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Learning Aids for Preschoolers Proposed : Education: Foundation says 35% of children enter kindergarten unprepared. Report lists ways to improve their readiness.

TIMES STAFF WRITER

Saying that 35% of American children enter kindergarten ill-prepared, a prominent foundation on Saturday recommended wide-ranging steps to improve the “learning readiness” of the nation’s preschoolers.

The proposals made by the Carnegie Foundation for the Advancement of Teaching include a national network of community health centers, a guidebook prodding parents to read to their children and extensive time off for new, working parents.

Other recommendations by the organization include more educational television for preschoolers, learn-and-play centers in shopping malls and “grandteacher” programs for senior citizens to help the young.

The nonprofit foundation, based in Princeton, N.J., laid out the preschool improvement plan in response to President Bush’s announced goal of having all children “start school ready to learn” by the turn of the century.

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“If America hopes to secure its future, children must come first,” foundation president Ernest L. Boyer said in unveiling a 184-page report. “The time has come to move beyond the tired old ‘family versus government’ debate and create a new network of support.”

Several major recommendations, however, would involve spending large sums on old programs at a time of severe strain on the federal budget.

For example, the government’s nutrition program for women, infants and young children, known as WIC, “should be fully funded,” the report said. The National Health Service Corps, a student scholarship program that fills medical gaps in rural areas and inner cities, “should be expanded,” while funding for Maternal and Child Block Grants “should be significantly increased.”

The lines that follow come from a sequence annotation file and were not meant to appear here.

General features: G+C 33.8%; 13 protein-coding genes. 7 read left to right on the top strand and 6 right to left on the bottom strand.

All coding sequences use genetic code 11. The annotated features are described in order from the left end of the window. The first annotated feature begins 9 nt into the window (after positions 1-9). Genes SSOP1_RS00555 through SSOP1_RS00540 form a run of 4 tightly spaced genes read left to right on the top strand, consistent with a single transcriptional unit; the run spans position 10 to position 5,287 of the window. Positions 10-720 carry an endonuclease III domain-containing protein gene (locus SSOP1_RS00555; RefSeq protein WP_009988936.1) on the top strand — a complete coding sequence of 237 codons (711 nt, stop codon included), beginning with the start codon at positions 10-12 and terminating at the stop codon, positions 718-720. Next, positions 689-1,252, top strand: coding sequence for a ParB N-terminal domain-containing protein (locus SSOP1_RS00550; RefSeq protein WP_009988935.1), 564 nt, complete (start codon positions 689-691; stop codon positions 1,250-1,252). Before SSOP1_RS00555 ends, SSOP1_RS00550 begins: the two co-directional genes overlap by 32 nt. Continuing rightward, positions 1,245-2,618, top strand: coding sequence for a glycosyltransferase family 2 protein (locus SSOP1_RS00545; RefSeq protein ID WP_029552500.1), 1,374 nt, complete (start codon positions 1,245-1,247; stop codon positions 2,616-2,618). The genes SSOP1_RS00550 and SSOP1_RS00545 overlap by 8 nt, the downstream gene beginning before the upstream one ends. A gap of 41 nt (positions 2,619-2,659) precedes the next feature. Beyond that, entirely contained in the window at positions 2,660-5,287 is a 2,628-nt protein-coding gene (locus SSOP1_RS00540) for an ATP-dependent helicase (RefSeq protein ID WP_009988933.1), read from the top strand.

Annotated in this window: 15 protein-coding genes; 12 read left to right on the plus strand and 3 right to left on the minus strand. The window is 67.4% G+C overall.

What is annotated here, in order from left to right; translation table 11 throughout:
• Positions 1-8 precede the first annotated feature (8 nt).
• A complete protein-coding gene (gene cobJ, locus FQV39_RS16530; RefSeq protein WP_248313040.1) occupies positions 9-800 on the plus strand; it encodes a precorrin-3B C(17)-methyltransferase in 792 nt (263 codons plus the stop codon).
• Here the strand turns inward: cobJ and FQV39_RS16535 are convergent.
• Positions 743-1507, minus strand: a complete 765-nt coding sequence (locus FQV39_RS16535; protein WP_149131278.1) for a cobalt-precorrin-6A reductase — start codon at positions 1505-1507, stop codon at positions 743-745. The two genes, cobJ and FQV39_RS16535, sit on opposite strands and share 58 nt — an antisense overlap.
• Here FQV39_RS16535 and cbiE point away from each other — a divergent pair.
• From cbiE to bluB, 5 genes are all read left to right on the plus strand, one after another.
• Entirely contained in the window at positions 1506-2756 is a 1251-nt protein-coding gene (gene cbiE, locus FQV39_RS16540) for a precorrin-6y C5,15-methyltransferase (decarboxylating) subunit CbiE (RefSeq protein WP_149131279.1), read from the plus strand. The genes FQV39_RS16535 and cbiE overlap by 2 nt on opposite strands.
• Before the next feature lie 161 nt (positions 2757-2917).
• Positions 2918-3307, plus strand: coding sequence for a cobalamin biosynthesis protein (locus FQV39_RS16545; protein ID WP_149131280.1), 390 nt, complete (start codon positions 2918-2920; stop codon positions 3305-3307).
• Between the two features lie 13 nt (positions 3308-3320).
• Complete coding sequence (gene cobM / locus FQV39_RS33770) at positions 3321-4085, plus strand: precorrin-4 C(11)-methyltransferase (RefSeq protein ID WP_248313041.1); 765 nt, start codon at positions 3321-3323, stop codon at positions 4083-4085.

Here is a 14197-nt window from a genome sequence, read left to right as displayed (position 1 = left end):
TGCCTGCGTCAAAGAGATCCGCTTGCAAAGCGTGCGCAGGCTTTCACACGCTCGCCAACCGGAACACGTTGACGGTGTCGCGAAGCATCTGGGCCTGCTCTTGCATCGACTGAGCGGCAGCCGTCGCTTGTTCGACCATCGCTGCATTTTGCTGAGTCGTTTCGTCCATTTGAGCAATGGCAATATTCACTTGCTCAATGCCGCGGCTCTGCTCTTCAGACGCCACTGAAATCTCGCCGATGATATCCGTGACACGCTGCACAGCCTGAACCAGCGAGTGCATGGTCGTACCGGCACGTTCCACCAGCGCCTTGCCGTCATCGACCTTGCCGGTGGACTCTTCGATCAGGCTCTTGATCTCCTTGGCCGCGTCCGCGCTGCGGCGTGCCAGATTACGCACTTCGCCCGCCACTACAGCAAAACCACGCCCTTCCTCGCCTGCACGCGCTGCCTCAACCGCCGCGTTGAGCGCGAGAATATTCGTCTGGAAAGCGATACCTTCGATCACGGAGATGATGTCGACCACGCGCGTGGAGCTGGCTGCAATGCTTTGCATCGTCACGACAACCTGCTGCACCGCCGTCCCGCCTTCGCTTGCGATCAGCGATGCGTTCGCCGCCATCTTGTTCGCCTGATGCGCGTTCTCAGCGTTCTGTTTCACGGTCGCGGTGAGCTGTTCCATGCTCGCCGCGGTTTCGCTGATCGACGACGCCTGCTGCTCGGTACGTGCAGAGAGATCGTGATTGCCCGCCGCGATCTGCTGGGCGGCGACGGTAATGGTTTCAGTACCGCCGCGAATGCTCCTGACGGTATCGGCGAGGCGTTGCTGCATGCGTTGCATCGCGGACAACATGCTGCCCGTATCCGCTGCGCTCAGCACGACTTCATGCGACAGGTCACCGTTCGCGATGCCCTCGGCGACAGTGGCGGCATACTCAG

Similarly, the foundations said the Head Start preschool program should be “fully funded by 1995,” and the National Endowment for Children’s Educational Television should be given $20 million immediately and $100 million a year by 1995.

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One of the most ambitious proposals is a national network of “ready-to-learn” health and education clinics. They would offer prenatal and maternal care as well as services to children up to age 5, including regular checkups, screening for hearing and vision problems and testing for lead poisoning. In addition, the clinics would provide parent education programs and coordinate its activities with local schools.

The report also said that every school district should establish a preschool program as an option for 3- and 4-year-olds not participating in Head Start.

Employers were urged to give workers at least 12 weeks of unpaid leave to care for newborn or adopted children. Also, “parents of preschool children should be given at least two parenting days off each year, with pay, to visit with their children in day care and preschool programs and consult with teachers,” the report said.

The report also called on TV networks to offer at least one hour of preschool educational programming each week. And companies selling products geared to young children--toys, breakfast cereals, fast foods--"should sponsor quality educational television for preschoolers.”

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Besides recommending more parks and playgrounds and a “school readiness program” in every library, museum and zoo, the report proposed that every major shopping mall open a “ready-to-learn center.” This would be “an inviting, creative space where young children can engage in play and learning.”

The report also suggested a “grandteacher program” in which older people participate as mentors in day care centers and preschools.

Further, “every community should organize a series of intergenerational projects--called ‘Grand Days’ perhaps--in which senior citizens engage in activities and excursions with young children.”


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